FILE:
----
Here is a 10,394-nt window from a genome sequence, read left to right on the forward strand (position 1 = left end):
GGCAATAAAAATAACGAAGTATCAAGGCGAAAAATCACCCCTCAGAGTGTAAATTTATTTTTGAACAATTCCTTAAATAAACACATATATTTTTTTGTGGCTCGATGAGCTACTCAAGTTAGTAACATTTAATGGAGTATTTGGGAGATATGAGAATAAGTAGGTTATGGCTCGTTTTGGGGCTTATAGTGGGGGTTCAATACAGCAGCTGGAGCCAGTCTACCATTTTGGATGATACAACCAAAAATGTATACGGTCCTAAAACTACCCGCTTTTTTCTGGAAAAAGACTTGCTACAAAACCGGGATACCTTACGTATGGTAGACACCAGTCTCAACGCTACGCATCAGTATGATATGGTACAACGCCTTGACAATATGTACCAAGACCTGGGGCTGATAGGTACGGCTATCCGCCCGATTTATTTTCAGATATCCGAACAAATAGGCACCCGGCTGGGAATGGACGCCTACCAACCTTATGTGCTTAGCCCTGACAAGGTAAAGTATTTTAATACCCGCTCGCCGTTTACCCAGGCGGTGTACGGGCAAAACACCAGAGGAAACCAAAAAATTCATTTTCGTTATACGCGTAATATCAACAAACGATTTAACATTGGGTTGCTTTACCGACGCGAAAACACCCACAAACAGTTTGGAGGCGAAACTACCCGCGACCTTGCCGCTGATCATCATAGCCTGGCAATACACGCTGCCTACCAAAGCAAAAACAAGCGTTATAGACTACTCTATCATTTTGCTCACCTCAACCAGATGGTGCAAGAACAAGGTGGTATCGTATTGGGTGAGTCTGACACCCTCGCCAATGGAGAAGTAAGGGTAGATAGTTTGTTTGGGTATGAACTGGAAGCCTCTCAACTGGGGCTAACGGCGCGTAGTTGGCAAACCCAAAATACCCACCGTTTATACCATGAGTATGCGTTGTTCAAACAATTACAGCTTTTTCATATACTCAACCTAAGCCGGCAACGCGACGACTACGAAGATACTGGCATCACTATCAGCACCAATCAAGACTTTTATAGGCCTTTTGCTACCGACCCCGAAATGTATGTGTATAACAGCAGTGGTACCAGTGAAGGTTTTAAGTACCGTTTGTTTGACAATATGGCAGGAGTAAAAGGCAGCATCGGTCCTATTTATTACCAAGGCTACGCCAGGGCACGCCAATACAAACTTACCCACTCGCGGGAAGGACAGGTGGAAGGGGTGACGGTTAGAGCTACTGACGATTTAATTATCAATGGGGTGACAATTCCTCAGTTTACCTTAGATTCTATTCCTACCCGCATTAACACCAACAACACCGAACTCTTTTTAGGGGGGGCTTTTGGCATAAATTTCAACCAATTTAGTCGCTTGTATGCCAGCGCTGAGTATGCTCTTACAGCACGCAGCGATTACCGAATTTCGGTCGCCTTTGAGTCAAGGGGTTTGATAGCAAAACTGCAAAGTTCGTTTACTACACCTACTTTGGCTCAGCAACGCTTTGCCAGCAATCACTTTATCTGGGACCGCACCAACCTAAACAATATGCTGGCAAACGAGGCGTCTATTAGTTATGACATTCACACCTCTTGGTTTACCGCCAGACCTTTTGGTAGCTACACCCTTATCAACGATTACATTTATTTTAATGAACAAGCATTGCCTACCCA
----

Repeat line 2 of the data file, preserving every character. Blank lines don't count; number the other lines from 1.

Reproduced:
GGCAATAAAAATAACGAAGTATCAAGGCGAAAAATCACCCCTCAGAGTGTAAATTTATTTTTGAACAATTCCTTAAATAAACACATATATTTTTTTGTGGCTCGATGAGCTACTCAAGTTAGTAACATTTAATGGAGTATTTGGGAGATATGAGAATAAGTAGGTTATGGCTCGTTTTGGGGCTTATAGTGGGGGTTCAATACAGCAGCTGGAGCCAGTCTACCATTTTGGATGATACAACCAAAAATGTATACGGTCCTAAAACTACCCGCTTTTTTCTGGAAAAAGACTTGCTACAAAACCGGGATACCTTACGTATGGTAGACACCAGTCTCAACGCTACGCATCAGTATGATATGGTACAACGCCTTGACAATATGTACCAAGACCTGGGGCTGATAGGTACGGCTATCCGCCCGATTTATTTTCAGATATCCGAACAAATAGGCACCCGGCTGGGAATGGACGCCTACCAACCTTATGTGCTTAGCCCTGACAAGGTAAAGTATTTTAATACCCGCTCGCCGTTTACCCAGGCGGTGTACGGGCAAAACACCAGAGGAAACCAAAAAATTCATTTTCGTTATACGCGTAATATCAACAAACGATTTAACATTGGGTTGCTTTACCGACGCGAAAACACCCACAAACAGTTTGGAGGCGAAACTACCCGCGACCTTGCCGCTGATCATCATAGCCTGGCAATACACGCTGCCTACCAAAGCAAAAACAAGCGTTATAGACTACTCTATCATTTTGCTCACCTCAACCAGATGGTGCAAGAACAAGGTGGTATCGTATTGGGTGAGTCTGACACCCTCGCCAATGGAGAAGTAAGGGTAGATAGTTTGTTTGGGTATGAACTGGAAGCCTCTCAACTGGGGCTAACGGCGCGTAGTTGGCAAACCCAAAATACCCACCGTTTATACCATGAGTATGCGTTGTTCAAACAATTACAGCTTTTTCATATACTCAACCTAAGCCGGCAACGCGACGACTACGAAGATACTGGCATCACTATCAGCACCAATCAAGACTTTTATAGGCCTTTTGCTACCGACCCCGAAATGTATGTGTATAACAGCAGTGGTACCAGTGAAGGTTTTAAGTACCGTTTGTTTGACAATATGGCAGGAGTAAAAGGCAGCATCGGTCCTATTTATTACCAAGGCTACGCCAGGGCACGCCAATACAAACTTACCCACTCGCGGGAAGGACAGGTGGAAGGGGTGACGGTTAGAGCTACTGACGATTTAATTATCAATGGGGTGACAATTCCTCAGTTTACCTTAGATTCTATTCCTACCCGCATTAACACCAACAACACCGAACTCTTTTTAGGGGGGGCTTTTGGCATAAATTTCAACCAATTTAGTCGCTTGTATGCCAGCGCTGAGTATGCTCTTACAGCACGCAGCGATTACCGAATTTCGGTCGCCTTTGAGTCAAGGGGTTTGATAGCAAAACTGCAAAGTTCGTTTACTACACCTACTTTGGCTCAGCAACGCTTTGCCAGCAATCACTTTATCTGGGACCGCACCAACCTAAACAATATGCTGGCAAACGAGGCGTCTATTAGTTATGACATTCACACCTCTTGGTTTACCGCCAGACCTTTTGGTAGCTACACCCTTATCAACGATTACATTTATTTTAATGAACAAGCATTGCCTACCCA